The 21st century is an increasingly complex, data-driven world, where statistical literacy has become an essential skill for everyday life. Citizens must be able to deal with data in order to navigate modern society, whether that means explaining election results, making healthcare decisions or choosing how to invest in the stock market. Knowledge of statistics can also provide a competitive advantage in the job market, where positions as statisticians and data scientists are among the top-ranked careers.
In addition, standards for teaching mathematics have placed a strong emphasis on statistics, particularly at the middle and high school levels. However, meeting these more rigorous standards can be challenging for teachers, who often lack the proficiency and resources needed to effectively teach the subject.
Because of the increased importance of statistics, a team of researchers at NC State led by Hollylynne Lee, Ph.D., is working to improve the ways in which statistics in taught in the classroom.
Lee, professor of mathematics and statistics education, has spent the last 18 years designing learning opportunities to help secondary teachers bring statistics and probability to life in the classroom. Recently, she has explored the use of online courses and professional development modules as a platform to reach more teachers and students across geographic boundaries.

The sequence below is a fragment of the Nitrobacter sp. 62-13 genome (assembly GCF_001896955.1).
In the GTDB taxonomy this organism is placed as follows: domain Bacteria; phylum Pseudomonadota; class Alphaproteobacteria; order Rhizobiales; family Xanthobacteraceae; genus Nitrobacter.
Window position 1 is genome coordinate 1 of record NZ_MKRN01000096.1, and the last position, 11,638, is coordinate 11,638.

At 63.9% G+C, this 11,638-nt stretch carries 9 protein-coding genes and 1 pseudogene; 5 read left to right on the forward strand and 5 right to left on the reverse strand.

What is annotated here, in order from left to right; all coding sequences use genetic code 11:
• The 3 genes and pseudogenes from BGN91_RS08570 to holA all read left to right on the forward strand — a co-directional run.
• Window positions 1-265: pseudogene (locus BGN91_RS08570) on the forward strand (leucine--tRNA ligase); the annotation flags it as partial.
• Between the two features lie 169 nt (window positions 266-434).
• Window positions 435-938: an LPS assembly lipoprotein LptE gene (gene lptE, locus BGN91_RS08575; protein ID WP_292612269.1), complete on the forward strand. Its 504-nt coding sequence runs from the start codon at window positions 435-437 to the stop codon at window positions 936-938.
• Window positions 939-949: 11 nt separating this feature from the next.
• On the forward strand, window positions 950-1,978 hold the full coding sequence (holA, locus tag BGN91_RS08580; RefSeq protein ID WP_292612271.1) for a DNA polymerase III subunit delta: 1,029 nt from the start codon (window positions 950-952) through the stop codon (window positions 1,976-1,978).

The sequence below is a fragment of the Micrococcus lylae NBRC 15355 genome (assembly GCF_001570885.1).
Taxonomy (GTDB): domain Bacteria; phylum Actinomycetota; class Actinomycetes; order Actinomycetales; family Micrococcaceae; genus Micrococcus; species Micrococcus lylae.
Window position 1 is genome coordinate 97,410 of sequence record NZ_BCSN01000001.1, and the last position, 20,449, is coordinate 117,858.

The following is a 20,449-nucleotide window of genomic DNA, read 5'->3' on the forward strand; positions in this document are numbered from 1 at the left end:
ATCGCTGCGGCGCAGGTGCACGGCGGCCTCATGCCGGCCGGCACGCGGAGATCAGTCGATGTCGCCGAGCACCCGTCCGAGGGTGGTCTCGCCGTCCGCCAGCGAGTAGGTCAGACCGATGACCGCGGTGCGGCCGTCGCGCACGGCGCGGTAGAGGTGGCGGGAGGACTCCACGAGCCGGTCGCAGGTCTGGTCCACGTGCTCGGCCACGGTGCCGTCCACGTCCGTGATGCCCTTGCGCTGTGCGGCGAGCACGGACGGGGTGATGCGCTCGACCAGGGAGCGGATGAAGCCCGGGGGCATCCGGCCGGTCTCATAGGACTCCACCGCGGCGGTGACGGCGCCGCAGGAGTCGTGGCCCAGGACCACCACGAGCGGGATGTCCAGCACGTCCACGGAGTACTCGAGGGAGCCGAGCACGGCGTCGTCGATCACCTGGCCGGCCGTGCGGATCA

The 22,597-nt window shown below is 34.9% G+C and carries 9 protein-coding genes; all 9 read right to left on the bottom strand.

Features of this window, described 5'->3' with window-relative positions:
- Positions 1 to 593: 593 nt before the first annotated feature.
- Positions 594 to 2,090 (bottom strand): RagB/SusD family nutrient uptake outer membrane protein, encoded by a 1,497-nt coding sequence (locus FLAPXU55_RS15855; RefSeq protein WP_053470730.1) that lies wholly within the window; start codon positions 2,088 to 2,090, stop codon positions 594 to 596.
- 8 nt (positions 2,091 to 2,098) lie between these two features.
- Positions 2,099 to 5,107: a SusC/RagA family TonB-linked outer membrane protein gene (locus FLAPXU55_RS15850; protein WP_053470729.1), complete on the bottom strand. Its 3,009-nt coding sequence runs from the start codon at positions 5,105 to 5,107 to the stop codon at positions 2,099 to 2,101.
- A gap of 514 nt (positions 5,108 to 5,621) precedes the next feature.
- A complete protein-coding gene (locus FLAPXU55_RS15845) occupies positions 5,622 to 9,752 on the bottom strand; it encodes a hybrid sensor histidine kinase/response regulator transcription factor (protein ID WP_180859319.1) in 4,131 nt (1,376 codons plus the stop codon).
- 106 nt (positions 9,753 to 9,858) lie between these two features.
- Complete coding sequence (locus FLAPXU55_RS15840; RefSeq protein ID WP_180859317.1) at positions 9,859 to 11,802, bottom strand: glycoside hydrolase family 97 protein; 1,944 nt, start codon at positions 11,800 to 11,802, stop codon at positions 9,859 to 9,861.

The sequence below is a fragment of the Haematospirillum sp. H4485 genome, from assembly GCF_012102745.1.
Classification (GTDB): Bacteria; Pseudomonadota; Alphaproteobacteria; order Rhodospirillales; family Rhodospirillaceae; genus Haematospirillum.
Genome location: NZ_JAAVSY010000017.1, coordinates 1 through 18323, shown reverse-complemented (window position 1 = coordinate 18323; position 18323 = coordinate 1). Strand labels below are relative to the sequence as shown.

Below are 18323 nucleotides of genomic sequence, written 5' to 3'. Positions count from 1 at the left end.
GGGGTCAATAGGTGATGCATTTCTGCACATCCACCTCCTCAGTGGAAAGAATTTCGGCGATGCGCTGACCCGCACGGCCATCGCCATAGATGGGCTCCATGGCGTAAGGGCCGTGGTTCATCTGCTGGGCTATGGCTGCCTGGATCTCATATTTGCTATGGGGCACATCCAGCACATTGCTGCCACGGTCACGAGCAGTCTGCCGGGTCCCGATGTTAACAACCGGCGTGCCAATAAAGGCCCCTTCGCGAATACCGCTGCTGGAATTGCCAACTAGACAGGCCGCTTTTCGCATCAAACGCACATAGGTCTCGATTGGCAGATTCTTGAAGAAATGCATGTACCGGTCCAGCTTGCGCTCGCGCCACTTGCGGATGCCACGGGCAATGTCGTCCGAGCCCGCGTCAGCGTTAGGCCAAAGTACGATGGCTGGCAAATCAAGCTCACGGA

In Spring 2015, Lee and her team launched a massive open online course (MOOC) called “Teaching Statistics Through Data Investigations” through the NC State College of Education’s Friday Institute for Educational Innovation. Her course has reached far: to date, educators from 50 U.S. states and 84 countries have participated in the course.
One of the goals of the course is to change teachers’ beliefs and perspectives about statistics in order to change their teaching practices. Statistics is about more than just calculating a median or a mean, or being able to chart a graph, Lee says. It is about harnessing data to answer complex questions and gain a deeper understanding of the world. As such, the course presents a framework for statistical investigation that mirrors the scientific process, progressing through four phases (pose, collect, analyze, interpret).
In surveys of participants six months after taking the course, 83% of survey respondents reported they gained important skills knowledge and resources; of those participants, 63% said they have changed their practice. One of the most often cited change to practice is to use real world messy data with students and engage them in more than merely number crunching the data.
“I had a ‘lightbulb moment.’ Although I have been teaching HS math for 24 years, I have never actually taught “statistics” as defined by the members of the expert panel. I have taught units that I THOUGHT were statistics, but I was merely providing students with a few mathematical tools that statisticians [sic] can use (e.g. finding a mean, making a histogram, calculating a standard deviation, etc.).” — Participant post on MOOC discussion forum
The Real World